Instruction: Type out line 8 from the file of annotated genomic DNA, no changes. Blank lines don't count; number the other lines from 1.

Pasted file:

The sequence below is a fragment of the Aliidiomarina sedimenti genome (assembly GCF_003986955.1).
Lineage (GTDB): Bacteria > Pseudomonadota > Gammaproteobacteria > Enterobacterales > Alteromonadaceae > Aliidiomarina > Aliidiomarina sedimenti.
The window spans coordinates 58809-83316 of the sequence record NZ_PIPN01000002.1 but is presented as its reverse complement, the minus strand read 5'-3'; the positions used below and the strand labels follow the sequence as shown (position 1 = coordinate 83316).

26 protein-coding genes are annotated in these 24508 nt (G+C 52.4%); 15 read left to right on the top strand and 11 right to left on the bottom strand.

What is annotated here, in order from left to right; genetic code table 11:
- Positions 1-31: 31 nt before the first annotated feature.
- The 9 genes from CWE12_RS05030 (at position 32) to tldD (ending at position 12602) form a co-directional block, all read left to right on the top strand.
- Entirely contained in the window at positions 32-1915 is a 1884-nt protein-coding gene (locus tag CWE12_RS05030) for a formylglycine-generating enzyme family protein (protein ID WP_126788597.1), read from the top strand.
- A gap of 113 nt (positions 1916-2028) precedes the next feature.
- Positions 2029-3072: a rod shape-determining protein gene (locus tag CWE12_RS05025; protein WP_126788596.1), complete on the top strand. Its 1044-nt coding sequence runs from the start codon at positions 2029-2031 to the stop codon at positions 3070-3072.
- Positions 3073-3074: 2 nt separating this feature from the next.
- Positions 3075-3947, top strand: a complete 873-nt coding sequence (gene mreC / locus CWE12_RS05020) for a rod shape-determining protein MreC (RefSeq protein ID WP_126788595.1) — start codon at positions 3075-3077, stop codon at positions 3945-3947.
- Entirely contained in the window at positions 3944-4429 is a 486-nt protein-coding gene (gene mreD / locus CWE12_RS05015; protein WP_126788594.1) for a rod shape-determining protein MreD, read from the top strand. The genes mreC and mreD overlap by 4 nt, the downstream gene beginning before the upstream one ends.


- Entirely contained in the window at positions 32-1915 is a 1884-nt protein-coding gene (locus tag CWE12_RS05030) for a formylglycine-generating enzyme family protein (protein ID WP_126788597.1), read from the top strand.